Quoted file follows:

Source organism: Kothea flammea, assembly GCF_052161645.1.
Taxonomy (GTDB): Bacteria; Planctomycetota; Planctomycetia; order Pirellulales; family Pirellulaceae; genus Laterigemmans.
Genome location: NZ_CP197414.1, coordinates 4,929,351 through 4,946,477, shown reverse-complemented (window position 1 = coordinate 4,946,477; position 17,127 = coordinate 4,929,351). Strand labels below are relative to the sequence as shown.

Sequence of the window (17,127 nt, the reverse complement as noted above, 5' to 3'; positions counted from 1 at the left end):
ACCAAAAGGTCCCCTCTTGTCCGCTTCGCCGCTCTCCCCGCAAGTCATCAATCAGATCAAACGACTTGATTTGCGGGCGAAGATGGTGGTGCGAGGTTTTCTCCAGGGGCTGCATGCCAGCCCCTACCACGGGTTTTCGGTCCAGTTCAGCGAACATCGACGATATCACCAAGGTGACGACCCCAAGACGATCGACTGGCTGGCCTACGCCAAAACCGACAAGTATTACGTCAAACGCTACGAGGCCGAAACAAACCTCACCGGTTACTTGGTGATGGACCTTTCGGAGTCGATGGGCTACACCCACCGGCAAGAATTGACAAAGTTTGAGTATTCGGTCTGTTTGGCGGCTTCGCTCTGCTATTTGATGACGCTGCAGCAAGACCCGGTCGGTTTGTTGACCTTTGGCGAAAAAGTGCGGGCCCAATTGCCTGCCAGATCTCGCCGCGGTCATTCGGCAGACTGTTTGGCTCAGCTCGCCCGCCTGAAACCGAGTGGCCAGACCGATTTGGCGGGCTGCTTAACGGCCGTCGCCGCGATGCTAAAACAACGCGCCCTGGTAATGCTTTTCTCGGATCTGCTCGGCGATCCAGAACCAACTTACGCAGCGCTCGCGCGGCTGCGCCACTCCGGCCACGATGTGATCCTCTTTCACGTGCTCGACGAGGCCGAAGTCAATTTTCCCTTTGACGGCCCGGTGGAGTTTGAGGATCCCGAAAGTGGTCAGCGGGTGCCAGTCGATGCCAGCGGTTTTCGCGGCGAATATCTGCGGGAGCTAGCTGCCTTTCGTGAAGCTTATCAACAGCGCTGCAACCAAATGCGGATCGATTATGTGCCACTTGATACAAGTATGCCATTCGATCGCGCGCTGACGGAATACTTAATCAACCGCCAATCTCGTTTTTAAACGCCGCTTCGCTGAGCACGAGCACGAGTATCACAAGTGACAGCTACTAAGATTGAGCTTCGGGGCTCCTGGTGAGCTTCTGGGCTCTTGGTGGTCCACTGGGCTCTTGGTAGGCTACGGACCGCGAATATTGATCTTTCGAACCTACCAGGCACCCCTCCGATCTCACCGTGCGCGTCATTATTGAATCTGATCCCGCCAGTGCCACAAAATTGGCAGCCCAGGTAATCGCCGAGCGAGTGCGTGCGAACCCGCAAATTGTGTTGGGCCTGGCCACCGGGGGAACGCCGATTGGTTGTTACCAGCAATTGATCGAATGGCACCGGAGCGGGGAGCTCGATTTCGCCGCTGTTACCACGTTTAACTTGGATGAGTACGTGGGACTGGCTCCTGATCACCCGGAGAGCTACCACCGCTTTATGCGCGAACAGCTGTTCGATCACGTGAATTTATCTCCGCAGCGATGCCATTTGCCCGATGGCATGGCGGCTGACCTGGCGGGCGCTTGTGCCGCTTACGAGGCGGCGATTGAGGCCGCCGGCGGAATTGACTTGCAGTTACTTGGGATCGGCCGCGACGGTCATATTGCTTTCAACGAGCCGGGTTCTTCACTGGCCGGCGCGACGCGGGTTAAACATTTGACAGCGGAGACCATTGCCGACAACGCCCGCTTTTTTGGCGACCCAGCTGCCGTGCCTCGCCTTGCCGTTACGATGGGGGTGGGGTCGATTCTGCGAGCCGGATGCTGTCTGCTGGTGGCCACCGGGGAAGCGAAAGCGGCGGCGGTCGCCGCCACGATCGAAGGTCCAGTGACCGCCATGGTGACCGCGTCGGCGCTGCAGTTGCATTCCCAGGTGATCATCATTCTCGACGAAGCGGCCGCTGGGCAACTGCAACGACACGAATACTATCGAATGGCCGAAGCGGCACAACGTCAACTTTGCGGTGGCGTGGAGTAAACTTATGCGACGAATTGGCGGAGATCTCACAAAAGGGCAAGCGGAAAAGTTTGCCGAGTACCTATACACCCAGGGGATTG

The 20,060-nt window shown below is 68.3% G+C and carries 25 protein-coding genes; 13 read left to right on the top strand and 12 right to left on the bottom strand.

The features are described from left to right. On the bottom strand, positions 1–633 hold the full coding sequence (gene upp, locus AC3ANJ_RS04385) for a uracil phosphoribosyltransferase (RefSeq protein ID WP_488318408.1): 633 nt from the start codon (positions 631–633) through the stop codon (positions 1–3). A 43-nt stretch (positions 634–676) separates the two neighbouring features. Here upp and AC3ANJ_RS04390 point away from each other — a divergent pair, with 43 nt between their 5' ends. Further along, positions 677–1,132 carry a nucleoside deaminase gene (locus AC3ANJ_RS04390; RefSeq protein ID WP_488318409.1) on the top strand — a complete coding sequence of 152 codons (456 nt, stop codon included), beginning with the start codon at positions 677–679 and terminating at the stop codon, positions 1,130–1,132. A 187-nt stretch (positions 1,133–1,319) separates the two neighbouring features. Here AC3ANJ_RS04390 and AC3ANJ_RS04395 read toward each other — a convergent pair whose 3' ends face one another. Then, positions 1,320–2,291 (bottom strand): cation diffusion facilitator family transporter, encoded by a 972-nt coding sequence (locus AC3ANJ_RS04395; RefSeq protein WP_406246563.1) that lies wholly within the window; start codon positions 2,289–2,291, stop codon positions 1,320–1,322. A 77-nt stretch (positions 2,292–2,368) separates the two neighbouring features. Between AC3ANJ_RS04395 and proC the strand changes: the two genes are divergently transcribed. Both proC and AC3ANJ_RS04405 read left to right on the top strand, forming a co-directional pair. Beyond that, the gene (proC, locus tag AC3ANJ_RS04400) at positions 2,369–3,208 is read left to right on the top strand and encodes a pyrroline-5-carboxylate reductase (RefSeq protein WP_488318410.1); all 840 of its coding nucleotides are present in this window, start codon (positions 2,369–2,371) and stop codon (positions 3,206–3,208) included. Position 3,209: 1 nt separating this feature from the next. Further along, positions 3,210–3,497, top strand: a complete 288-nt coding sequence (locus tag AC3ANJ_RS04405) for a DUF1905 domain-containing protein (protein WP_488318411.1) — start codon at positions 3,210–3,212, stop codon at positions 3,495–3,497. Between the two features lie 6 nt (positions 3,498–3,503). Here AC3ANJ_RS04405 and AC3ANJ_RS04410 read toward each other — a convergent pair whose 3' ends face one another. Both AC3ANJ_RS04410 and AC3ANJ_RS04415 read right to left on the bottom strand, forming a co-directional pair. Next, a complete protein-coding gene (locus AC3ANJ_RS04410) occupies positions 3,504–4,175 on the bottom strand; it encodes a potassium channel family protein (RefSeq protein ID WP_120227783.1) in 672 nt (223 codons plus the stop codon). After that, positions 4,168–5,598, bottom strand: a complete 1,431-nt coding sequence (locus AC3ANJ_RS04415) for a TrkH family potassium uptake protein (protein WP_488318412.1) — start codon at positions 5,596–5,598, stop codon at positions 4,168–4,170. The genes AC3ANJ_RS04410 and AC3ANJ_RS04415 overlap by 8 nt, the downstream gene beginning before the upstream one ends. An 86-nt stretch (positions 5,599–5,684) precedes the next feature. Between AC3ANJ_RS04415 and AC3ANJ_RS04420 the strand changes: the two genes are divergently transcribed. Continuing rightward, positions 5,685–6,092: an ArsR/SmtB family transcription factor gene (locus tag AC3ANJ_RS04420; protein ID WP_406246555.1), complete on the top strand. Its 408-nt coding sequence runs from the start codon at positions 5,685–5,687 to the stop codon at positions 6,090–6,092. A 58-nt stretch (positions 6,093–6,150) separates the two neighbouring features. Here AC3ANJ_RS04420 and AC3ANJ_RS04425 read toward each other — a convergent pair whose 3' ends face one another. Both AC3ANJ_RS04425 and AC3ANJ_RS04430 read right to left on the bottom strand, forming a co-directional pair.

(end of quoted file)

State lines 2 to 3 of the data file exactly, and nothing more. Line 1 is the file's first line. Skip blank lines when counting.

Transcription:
Taxonomy (GTDB): Bacteria; Planctomycetota; Planctomycetia; order Pirellulales; family Pirellulaceae; genus Laterigemmans.
Genome location: NZ_CP197414.1, coordinates 4,929,351 through 4,946,477, shown reverse-complemented (window position 1 = coordinate 4,946,477; position 17,127 = coordinate 4,929,351). Strand labels below are relative to the sequence as shown.